We sang Silent Night.

The greatest of all Christmas Carols was sung only one time during the entire Advent season. Just this single time, on Christmas Eve, at the end of the midnight service.

At service’s end, the lights went down, the congregation lit the candles they’d been given, and sang the entire carol. The organ played its most gentle stops as the choirs recessed, youngest to oldest, until only the chancel choir remained in the rear of the sanctuary.

And then the carol ended, the organ stopped, and all was still. And no one moved.

What is the sound of five hundred candle flames?

In that stillness, every barrier between spirit and Spirit is gone, and every soul can hear peace.

And then the choir sang, a cappella, the first verse of Silent Night, in four part harmony. Whisper soft, yet carrying throughout, and the sound echoed against the stone walls of the church, and rippled through the candle light, and for a brief beautiful moment, no one moved. Nothing moved but the flickering candles.

And still in peaceful silence, the church emptied. We exited, walking on the frosty grass to circle back around to re-enter the building and doff our robes, and replace our folders.

And gentle whispered words... “Merry Christmas Bob.” “God bless you, Mary.” No stress or turbulence, no noise.

I remember that silence, after the music faded, and the beauty and Peace that remained.

Today all is noise and tumult.

We all need a place of silence, repose, where the barrier between spirit and Spirit is gone. I found it in that music and in those moments.

Wherever you find your Peace, I pray it for you.

God bless you.

 

Philip

One of my favorite college experiences so far has been performing silent night in German. It definitely brings a special spirit. 

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49 minutes ago, PhilipKT said:

I do take your point, but I feel It is beautiful in any language, because it conveys the Universal Spirit, which has no barriers.

Agreed… I also believe that people feel this spirit in different ways and it’s up to the individual to find that level of communication. I feel connected to my maker especially when making music, specifically traditional old time. I think it just reminds me of the basic beauty of life and how simple it’s meant to be. 
 

anyways… I love all the ways people appreciate silent night and music in general. It makes this life interesting and diverse and adds perspective. 

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26 minutes ago, Flattmountain said:

Agreed… I also believe that people feel this spirit in different ways and it’s up to the individual to find that level of communication. I feel connected to my maker especially when making music, specifically traditional old time. I think it just reminds me of the basic beauty of life and how simple it’s meant to be.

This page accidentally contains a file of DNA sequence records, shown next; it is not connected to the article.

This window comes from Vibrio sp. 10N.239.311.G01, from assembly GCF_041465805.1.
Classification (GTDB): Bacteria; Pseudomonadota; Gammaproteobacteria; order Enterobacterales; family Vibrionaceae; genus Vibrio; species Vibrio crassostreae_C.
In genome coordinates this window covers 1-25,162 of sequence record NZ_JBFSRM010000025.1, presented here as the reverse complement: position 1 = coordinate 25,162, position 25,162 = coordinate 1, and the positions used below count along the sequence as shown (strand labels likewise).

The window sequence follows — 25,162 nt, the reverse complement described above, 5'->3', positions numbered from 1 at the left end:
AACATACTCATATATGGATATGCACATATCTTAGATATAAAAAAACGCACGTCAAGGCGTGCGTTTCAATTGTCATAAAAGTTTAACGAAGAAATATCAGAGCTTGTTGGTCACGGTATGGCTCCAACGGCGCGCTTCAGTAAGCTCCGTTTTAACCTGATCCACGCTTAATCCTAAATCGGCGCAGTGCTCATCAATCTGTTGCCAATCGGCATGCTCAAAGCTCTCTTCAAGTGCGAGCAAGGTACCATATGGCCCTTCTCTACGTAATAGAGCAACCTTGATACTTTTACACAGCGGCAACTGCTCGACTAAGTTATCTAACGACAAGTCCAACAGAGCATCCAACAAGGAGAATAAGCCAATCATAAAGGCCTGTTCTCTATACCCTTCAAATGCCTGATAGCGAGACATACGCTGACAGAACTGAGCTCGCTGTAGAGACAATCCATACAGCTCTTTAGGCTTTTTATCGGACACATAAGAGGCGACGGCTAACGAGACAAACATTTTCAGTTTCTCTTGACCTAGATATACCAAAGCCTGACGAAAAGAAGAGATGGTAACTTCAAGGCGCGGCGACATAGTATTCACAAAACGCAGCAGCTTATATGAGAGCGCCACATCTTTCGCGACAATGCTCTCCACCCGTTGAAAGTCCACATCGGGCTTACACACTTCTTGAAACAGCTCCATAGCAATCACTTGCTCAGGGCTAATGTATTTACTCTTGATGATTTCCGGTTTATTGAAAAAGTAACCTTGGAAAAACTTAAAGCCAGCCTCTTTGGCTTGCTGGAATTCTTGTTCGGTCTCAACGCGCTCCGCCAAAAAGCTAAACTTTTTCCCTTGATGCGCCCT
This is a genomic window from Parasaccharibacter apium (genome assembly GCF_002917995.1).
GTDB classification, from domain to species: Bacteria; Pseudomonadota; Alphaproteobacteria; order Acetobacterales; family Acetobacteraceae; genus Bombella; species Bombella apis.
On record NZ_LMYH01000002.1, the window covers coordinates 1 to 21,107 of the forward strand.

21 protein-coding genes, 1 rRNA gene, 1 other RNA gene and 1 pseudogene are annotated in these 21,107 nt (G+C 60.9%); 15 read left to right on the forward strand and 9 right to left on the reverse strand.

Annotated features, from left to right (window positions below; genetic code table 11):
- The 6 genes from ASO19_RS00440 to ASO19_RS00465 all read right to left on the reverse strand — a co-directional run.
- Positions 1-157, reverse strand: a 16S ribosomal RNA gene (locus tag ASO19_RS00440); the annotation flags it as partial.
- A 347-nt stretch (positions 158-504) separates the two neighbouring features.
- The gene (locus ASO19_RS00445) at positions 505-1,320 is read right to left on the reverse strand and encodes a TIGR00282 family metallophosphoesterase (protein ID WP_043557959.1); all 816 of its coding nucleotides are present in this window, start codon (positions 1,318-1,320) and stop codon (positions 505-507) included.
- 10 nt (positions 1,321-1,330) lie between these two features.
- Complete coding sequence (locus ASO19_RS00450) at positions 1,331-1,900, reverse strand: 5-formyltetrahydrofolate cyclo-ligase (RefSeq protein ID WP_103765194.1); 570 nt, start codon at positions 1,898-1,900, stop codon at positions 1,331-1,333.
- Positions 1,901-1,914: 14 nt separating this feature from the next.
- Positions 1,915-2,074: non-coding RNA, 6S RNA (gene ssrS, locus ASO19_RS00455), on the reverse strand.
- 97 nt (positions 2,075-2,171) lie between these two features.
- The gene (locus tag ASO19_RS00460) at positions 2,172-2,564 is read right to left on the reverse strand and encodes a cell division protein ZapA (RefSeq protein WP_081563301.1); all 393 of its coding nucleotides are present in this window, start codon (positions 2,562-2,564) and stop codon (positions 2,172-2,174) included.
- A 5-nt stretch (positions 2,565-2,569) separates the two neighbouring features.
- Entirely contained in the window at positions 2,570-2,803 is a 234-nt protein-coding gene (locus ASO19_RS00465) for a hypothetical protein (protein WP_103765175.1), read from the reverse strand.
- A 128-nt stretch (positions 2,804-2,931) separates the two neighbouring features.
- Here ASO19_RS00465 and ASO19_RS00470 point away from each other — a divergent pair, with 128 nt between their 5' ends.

anyways… I love all the ways people appreciate silent night and music in general. It makes this life interesting and diverse and adds perspective. 

:-)

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6 hours ago, Rue said:

One of my all-time favourite Christmas Carols is Leise Rieselt Der Schnee. :wub:

I don't know why it hasn't become a bit more widely known.

This isn't my favourite recording, but it gives a wee bit of background.

https://youtu.be/PSPfsUQU8_k

 

I like it thank you for sharing. Do you know the Wexford Carol? I heard it for the first time just a few years ago on my way to rehearsal and it was so beautiful I was crying so hard I had to pull over and just listen. I called the radio station to try and find out that specific  recording was without luck.

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Merry Belated Christmas everyone! I was off grid this last week per my family vacation rules.

I hope that everyone stayed safe, healthy, and warm!

BTW- my orchestra played some fabulous Christmas tunes by Robert Bennett and arranged by Robert Shaw. Nice sampling of many holiday tunes and some classical stuff intermixed.  Love holiday music!

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9 hours ago, Bill Merkel said:

Only if it's Lynne Dawson doing the warbling.

https://youtu.be/YU7VxFoPIeI?t=4770

That was amazing. Handel Is possibly the most deceptively difficult composer in the entire standard repertoire. Everybody says, “oh, Handel, it’s easy,” And not only is every page full of technical horror, but you have to play it as if it’s completely effortless or everyone will think you are a total incompetent.

What fun!

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^To a singer, Handel is probably as hard as anything else.  I don't see why it wouldn't be.  For an orchestra, including the conductor, there are sections that sound right at any speed.  Sections that will never sound too fast.  A fundamental requirement of orchestra violinist in general is to be able to play really, really, really fast